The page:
Uncertainty of results

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  • #1
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I am trying to figure out how to refer to two overlapping uncertainty results. I have to write a conclusion and I find it difficult to explain. Even now it may seem unclear as to what I am referring to so I will provide an example. This is directly from my conclusion.

'The 72 rated golf ball had a higher power transfer ratio of 1.482 (±0.197) and that of the 98 rated ball had a ratio of 1.343 (±0.287).'

The two results 'overlap'. How do I refer to this? These are two different results for two difference independent variables.
 

Answers and Replies

  • #2
I am trying to figure out how to refer to two overlapping uncertainty results. I have to write a conclusion and I find it difficult to explain. Even now it may seem unclear as to what I am referring to so I will provide an example. This is directly from my conclusion.

'The 72 rated golf ball had a higher power transfer ratio of 1.482 (±0.197) and that of the 98 rated ball had a ratio of 1.343 (±0.287).'

The two results 'overlap'. How do I refer to this? These are two different results for two difference independent variables.

I don't know what they are looking for, but I would say that the 72 probably has a higher power transfer ratio but considerable doubt remains. The exact probability that the 98 is better is hard to calculate, so I think they don't want that. Maybe you could draw a graph that would demonstrate the uncertainty.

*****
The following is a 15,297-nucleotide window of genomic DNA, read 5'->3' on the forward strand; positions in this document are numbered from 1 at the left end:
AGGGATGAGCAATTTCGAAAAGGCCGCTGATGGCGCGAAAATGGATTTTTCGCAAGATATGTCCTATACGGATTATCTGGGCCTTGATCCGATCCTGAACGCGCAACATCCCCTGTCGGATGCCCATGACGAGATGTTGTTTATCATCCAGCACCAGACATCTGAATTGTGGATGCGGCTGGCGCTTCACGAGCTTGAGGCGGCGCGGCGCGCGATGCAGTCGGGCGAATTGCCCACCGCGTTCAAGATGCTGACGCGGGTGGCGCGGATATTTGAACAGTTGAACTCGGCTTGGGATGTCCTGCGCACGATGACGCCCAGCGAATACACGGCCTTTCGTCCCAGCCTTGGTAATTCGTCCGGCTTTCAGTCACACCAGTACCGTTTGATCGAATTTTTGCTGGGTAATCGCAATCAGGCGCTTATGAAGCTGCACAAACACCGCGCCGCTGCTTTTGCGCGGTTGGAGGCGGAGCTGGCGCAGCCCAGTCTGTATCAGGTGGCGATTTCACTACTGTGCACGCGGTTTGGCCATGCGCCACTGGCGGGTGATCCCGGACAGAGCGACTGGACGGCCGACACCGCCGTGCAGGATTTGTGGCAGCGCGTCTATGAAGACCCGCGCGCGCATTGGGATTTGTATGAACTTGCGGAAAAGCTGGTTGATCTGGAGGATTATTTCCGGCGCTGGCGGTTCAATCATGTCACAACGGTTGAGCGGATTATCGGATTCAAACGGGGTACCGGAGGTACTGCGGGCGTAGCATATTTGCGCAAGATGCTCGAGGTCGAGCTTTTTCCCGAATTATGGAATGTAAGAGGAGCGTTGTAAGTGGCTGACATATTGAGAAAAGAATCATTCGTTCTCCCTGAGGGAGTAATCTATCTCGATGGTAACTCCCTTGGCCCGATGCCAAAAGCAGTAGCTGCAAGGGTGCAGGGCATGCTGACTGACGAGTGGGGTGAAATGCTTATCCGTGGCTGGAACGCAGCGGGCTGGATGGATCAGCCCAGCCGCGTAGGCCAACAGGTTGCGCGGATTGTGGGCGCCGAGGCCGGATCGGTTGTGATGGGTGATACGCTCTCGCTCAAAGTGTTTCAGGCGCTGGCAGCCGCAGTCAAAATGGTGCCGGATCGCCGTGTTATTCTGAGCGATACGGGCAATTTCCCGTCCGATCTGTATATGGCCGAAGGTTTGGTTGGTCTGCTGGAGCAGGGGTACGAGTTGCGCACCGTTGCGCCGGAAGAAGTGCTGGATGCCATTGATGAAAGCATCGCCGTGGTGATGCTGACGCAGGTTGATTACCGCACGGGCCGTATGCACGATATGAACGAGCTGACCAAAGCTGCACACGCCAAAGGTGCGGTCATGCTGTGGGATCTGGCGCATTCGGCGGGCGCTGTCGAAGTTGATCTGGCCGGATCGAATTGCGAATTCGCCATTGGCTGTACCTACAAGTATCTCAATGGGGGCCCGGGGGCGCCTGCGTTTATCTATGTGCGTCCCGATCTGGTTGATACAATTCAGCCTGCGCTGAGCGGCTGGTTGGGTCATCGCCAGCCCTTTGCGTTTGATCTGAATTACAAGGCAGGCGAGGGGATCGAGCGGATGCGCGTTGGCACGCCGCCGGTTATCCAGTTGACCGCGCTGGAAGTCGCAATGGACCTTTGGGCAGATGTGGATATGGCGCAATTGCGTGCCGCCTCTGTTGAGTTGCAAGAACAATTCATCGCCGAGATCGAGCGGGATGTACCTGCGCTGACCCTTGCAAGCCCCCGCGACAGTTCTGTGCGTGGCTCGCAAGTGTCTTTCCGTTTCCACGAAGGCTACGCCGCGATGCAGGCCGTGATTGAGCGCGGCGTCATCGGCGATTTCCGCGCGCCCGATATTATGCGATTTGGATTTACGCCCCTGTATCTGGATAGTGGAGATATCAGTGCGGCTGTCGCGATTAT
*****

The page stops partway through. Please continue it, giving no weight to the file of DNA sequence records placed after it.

• #3
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I am trying to figure out how to refer to two overlapping uncertainty results. I have to write a conclusion and I find it difficult to explain. Even now it may seem unclear as to what I am referring to so I will provide an example. This is directly from my conclusion.

'The 72 rated golf ball had a higher power transfer ratio of 1.482 (±0.197) and that of the 98 rated ball had a ratio of 1.343 (±0.287).'

The two results 'overlap'. How do I refer to this? These are two different results for two difference independent variables.

If you're doing a single comparison like this, you should use a Student's t test. In this case it will show the difference of means is not significant.

BBB
 
  • #4
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PatrickPowers, I was looking for something similar to you answer 'the 72 probably has a higher power transfer ratio but considerable doubt remains'.
I also found on the internet something like 'the absolute uncertainty is less than the difference in uncertainty hence it cannot be fully reliable'. I was looking for an answer like that however I still am not sure if that is right. There is no need to make any graph, I am just looking for a way to describe it when the uncertainty is larger than the difference.
 

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